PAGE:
Love in the Time of Cholera is my favorite love story. I read it during the summer of 2007 while attending the Instituto de Cultural in Oaxaca, Mexico. At the time I was living in a small apartment with a local family. It was a magical summer and the perfect setting for reading a Marquez novel.
In Marquez's magical words:

"What matters in life is not what happens to you but what you remember and how you remember it."

"He allowed himself to be swayed by his conviction that human beings are not born once and for all on the day their mothers give birth to them, but that life obliges them over and over again to give birth to themselves." Love in the Time of Cholera

"Perhaps this is what the stories meant when they called somebody heartsick. Your heart and your stomach and your whole insides felt empty and hollow and aching." 

"He was still too young to know that the heart's memory eliminates the bad and magnifies the good, and that thanks to this artifice we manage to endure the burden of the past." Love in the Time of Cholera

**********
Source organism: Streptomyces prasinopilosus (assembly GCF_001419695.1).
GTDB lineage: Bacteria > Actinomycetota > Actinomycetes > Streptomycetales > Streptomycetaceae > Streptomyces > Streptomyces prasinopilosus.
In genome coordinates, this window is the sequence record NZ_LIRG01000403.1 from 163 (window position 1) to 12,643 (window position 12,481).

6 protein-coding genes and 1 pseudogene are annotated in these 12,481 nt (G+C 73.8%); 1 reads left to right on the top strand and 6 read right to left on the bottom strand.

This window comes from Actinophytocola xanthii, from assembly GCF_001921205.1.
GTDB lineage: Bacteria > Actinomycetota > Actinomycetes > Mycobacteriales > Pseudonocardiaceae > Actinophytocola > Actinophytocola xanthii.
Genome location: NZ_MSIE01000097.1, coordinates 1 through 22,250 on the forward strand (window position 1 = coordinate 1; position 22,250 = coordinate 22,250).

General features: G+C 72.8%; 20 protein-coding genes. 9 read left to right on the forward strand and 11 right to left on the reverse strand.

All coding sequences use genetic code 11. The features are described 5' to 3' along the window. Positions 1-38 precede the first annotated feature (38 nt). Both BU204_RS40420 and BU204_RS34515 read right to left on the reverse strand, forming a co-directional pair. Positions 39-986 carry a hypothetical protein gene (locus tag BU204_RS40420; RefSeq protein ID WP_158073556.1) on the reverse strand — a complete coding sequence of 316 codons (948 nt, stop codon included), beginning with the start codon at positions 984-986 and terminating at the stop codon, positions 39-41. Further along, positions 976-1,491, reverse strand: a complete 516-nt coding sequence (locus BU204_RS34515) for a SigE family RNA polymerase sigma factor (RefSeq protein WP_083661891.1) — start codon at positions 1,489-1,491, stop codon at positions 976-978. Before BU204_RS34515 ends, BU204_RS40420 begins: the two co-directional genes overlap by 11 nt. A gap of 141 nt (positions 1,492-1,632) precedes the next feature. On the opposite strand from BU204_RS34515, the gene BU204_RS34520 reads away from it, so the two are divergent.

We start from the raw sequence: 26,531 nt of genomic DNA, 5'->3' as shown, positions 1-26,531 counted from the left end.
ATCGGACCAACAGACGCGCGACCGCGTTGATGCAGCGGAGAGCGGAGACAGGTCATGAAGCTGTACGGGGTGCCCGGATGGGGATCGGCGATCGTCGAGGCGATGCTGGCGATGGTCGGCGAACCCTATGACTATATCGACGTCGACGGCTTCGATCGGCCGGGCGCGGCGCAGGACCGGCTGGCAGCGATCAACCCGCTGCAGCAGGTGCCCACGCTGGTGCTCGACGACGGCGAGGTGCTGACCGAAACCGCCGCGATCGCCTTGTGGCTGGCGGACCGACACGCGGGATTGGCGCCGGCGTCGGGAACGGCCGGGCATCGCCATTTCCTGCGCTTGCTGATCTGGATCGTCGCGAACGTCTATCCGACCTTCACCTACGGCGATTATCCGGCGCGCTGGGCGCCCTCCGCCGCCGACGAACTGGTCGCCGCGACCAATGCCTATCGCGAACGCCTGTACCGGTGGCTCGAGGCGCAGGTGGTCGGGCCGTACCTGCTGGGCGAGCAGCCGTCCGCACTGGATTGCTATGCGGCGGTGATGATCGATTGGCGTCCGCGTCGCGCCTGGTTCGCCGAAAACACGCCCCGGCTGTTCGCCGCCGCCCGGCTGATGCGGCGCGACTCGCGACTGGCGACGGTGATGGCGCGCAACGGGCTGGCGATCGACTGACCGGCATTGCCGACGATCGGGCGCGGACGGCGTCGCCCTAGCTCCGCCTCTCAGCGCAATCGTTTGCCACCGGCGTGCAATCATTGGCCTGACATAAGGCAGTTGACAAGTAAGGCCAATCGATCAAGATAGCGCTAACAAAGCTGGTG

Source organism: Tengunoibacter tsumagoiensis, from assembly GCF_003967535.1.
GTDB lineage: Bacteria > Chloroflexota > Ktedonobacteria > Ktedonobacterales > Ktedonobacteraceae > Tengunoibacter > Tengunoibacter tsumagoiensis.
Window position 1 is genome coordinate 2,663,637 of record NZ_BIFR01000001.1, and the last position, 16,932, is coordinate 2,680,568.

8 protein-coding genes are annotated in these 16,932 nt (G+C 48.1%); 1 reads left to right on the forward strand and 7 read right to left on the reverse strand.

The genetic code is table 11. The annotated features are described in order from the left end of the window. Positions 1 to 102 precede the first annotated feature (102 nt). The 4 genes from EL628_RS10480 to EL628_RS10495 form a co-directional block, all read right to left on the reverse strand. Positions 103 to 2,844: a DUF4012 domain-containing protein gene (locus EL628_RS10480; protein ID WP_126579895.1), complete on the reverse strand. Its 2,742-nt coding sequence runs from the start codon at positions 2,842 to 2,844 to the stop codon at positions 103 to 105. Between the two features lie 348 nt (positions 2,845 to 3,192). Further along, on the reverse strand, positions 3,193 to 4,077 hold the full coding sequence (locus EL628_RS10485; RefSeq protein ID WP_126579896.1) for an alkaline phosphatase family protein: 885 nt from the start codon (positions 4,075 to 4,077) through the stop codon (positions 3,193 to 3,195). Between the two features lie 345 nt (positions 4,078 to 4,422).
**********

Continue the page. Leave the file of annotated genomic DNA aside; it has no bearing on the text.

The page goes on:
There's a fabulous selection of Marquez quotes on Goodreads, but nothing can replace the experience of reading Marquez's books. They're simply magical. 

Saturday, April 19, 2014

Q: Quiet #AtoZChallenge

I cherish the quiet moments in my life, although those who know me don't often see that side of my personality. 

Students are quite surprised to learn I was shy and suffered severe stage fright as a child. 

Still, I prefer solitude when I write and when I study. I think the quiet alone times taught me perseverance. In high school I spent hours sprawled across my bed studying and reading and rereading difficult books. I learned to read slowly and quietly without distraction. 

This school year I have worked closely with my Better Lesson mentor, Debra Block, PhD, in the NEA Master Teacher Project. During the Jewish Sabbath and holy seasons, quiet has characterized our relationship.